Let this be a lesson to those of you who are smarter than I: Use the tools you have on hand!
This is the sad result of failing to use the swift and winder (which I had in the trunk of my car) when balling up some gorgeous Casbah sock yarn from Hand Maiden! The yarn, 81% superwash merino, 10% nylon and 9% cashmere, is so luscious I wanted the pleasure of rolling it by hand. You can see all the lovely colors and types of Hand Maiden yarns at HandMaiden.ca.
It took several hours of intense detangling to eradicate the mess I made by doing this the old-fashioned way, without using the swift. I could have had one sock half completed in the time it took to undo this mess! Ah well, I was still fondling the beautiful fiber all the while, and thatís not a bad thing at all.
|What a mess I made of this beautiful yarn!
I purchased this lovely skein at Trading Post Fibers, a recently opened yarn shop located near Pendleton, Ind. You can visit a real working fiber farm and see what's new in spinning, knitting and all the rest of the fluffy stuff, or see what's up at TradingPostFiber.com. Please tell owner Susan I sent you!
When the knitting of a project is complete, it is time for the part so many knitters put off: the finishing details. With a newsletter, the details are easier: say "goodbye" and sign my name. So until next time, make the most of your knitting time. Think kind thoughts, add prayers for others, relish the peaceful flow of fiber through your fingers and know that 17 million others share your passion and pleasure! And you thought you were knitting alone!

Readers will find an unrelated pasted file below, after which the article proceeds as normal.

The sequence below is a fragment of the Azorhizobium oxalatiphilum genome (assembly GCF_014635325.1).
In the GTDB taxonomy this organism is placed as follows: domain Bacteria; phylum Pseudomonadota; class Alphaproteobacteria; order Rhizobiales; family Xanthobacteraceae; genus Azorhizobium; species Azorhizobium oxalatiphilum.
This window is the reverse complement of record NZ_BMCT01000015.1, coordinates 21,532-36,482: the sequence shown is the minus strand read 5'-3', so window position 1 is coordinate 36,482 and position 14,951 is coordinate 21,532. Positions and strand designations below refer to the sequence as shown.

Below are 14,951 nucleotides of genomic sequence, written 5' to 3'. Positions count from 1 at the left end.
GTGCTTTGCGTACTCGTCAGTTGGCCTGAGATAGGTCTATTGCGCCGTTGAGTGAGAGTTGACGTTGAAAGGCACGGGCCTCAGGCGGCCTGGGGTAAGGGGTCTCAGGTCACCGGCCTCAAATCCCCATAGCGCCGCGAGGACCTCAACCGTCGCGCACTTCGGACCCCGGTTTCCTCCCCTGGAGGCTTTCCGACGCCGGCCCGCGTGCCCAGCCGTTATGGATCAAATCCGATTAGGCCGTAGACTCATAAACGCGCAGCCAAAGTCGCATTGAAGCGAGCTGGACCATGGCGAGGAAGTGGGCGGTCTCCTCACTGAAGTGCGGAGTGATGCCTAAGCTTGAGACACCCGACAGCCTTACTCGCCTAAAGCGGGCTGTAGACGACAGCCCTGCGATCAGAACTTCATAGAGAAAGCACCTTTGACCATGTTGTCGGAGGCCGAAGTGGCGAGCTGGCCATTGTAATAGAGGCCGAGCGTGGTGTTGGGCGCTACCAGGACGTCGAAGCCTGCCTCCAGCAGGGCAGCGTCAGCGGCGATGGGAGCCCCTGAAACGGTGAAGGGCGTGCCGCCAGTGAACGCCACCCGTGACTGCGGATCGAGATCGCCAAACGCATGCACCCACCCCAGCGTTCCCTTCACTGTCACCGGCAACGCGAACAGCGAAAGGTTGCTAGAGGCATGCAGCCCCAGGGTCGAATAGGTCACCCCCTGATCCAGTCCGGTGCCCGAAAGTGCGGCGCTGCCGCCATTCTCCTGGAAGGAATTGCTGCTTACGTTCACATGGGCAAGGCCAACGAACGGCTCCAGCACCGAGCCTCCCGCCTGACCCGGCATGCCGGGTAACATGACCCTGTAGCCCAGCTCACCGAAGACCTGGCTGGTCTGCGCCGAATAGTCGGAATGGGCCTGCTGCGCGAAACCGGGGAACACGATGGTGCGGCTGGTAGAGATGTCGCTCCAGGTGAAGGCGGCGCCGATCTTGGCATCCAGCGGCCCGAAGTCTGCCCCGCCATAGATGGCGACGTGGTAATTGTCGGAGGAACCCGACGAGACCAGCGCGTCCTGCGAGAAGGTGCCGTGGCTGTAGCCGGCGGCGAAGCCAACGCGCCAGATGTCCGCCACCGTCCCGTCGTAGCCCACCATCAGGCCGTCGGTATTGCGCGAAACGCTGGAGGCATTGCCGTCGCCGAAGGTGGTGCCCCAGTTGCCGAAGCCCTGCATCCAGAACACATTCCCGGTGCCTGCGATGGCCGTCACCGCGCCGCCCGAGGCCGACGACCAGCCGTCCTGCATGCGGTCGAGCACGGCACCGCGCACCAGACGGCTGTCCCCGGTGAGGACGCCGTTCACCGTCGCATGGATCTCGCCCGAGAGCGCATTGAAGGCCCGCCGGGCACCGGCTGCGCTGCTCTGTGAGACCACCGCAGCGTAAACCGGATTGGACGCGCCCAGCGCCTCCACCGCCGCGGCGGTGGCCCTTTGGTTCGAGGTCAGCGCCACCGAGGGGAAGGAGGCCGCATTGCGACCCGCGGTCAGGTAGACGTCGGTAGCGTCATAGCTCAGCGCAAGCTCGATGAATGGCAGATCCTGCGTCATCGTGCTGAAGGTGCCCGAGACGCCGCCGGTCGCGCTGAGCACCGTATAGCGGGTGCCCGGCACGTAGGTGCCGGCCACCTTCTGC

Yours in yarn,
editor, Creative Knitting magazine
As a very determined 4-year-old, I convinced my mother to teach me to knit. I recall clearly my eureka moment at the age of 12, when flicking the yarn the way Mother did made sense to me, and I have been knitting ever since. The home arts of sewing, baking and cooking have always held my interest. After years of co-owning an agribusiness (grain warehouses), I began teaching knitting independently. This led to becoming the editor of Creative Knitting magazine. Perhaps my mother is the only person who was not surprised at this turn of events; she always knew I could achieve more than I had tried. I have grown sons and several grandchildren nearby and knit for them only when asked.
I continue to teach knitting in an informal manner, gathering groups of people together who become friends. The classes are less structured than the norm, with each person working at her own pace on her own project. It's unusual for two knitters to be making the same project; each learns from the successes of others, and we have a great time. I am blessed to be doing what I love!
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